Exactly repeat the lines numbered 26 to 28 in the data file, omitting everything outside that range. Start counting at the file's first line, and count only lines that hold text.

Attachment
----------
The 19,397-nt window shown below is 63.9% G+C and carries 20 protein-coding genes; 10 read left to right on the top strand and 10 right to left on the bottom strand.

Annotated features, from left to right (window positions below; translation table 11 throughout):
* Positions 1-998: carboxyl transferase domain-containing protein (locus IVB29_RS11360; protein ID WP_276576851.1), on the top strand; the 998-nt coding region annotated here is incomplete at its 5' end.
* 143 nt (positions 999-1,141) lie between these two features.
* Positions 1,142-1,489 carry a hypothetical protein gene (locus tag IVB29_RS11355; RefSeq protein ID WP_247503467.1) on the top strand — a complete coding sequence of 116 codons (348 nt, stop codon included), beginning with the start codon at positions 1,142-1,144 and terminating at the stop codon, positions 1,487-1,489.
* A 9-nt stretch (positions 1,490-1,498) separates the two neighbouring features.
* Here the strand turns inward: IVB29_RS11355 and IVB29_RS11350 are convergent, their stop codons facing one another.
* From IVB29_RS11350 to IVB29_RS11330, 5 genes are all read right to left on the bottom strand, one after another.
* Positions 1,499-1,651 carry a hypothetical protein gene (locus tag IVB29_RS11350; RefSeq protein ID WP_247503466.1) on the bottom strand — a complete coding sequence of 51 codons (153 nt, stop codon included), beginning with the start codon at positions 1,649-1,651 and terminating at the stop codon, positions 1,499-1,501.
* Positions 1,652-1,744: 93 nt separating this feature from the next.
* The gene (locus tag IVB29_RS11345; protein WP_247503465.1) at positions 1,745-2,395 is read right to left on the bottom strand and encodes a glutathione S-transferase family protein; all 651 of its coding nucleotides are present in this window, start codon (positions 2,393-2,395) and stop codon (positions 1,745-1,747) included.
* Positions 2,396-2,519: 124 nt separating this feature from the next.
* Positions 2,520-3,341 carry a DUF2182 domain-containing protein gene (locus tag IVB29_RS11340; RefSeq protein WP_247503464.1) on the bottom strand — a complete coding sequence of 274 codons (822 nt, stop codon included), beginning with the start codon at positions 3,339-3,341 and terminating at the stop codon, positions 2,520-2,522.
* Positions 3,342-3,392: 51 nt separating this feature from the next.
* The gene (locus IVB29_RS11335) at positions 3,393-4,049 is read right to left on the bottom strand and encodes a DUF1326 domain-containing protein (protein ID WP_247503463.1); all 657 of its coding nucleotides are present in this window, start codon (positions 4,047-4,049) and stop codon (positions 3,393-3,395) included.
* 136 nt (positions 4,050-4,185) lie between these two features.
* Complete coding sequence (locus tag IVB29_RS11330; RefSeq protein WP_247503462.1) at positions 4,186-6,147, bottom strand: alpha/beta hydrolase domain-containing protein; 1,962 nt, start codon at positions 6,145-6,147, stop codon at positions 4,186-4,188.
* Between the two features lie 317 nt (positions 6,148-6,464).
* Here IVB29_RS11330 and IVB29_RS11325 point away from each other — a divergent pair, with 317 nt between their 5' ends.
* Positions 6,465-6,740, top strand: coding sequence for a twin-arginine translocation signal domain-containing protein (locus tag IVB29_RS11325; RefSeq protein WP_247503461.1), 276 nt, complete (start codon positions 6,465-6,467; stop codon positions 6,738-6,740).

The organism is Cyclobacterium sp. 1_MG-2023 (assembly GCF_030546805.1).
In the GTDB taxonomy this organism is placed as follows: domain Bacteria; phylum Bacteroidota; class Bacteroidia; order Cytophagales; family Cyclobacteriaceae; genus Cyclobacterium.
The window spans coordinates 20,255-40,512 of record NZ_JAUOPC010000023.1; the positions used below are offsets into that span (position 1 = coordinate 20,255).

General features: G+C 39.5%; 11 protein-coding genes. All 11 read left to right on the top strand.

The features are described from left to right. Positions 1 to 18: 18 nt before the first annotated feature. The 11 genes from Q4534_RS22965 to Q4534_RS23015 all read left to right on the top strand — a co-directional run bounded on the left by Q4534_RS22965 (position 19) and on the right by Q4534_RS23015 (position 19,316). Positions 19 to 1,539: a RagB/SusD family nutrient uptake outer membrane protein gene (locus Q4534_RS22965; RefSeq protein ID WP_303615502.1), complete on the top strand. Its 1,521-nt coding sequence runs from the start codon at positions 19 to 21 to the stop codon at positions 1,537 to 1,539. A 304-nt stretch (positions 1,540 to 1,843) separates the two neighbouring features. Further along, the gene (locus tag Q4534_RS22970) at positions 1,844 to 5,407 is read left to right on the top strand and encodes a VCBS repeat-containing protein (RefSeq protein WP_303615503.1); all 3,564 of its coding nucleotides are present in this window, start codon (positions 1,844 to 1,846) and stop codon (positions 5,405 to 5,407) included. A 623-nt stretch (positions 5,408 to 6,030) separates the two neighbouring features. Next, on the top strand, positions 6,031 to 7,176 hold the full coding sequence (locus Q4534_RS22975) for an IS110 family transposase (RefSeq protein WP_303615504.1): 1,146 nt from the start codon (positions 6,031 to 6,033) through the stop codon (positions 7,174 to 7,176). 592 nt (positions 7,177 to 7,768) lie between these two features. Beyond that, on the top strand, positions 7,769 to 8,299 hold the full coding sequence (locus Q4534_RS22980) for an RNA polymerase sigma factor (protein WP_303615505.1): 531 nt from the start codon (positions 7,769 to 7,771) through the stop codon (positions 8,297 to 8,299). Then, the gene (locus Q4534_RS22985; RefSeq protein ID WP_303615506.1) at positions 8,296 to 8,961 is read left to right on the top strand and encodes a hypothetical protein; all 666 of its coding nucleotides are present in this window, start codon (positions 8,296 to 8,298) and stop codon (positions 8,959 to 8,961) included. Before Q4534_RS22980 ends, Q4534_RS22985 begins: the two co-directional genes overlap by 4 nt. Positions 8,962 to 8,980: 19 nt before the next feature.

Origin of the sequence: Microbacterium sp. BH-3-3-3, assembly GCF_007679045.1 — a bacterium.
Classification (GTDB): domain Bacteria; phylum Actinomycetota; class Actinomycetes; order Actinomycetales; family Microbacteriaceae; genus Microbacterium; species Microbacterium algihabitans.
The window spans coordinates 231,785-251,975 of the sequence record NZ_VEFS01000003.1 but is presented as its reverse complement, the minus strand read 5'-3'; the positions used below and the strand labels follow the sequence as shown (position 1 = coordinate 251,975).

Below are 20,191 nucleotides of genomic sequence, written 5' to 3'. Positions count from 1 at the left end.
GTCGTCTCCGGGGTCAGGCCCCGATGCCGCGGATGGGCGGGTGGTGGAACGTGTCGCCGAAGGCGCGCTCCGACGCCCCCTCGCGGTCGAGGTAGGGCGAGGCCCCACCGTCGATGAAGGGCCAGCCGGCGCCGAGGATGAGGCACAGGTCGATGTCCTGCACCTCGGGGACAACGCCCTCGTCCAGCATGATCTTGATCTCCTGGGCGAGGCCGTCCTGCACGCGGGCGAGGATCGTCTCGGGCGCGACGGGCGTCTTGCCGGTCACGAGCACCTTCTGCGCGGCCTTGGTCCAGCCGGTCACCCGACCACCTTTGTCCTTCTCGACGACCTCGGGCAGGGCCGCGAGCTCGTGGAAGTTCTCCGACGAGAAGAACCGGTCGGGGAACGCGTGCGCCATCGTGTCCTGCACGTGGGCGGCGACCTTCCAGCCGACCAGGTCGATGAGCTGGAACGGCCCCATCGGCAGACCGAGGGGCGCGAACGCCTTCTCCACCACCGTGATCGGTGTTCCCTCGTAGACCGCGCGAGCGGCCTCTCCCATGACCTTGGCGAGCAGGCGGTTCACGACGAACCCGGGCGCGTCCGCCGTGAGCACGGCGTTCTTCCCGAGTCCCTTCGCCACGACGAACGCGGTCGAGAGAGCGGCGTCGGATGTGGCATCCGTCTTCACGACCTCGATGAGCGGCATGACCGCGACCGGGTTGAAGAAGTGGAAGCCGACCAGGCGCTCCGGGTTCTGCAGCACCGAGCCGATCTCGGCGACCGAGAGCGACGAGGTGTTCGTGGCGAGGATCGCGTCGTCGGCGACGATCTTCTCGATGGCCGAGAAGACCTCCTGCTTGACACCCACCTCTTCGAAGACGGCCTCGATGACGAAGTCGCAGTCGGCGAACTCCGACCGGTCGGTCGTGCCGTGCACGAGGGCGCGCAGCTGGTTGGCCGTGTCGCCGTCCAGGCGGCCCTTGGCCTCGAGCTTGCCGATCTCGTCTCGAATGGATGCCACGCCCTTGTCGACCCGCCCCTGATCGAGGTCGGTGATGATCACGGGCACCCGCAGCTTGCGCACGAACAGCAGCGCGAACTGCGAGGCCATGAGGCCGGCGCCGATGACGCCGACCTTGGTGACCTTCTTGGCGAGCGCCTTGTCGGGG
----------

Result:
Origin of the sequence: Microbacterium sp. BH-3-3-3, assembly GCF_007679045.1 — a bacterium.
Classification (GTDB): domain Bacteria; phylum Actinomycetota; class Actinomycetes; order Actinomycetales; family Microbacteriaceae; genus Microbacterium; species Microbacterium algihabitans.
The window spans coordinates 231,785-251,975 of the sequence record NZ_VEFS01000003.1 but is presented as its reverse complement, the minus strand read 5'-3'; the positions used below and the strand labels follow the sequence as shown (position 1 = coordinate 251,975).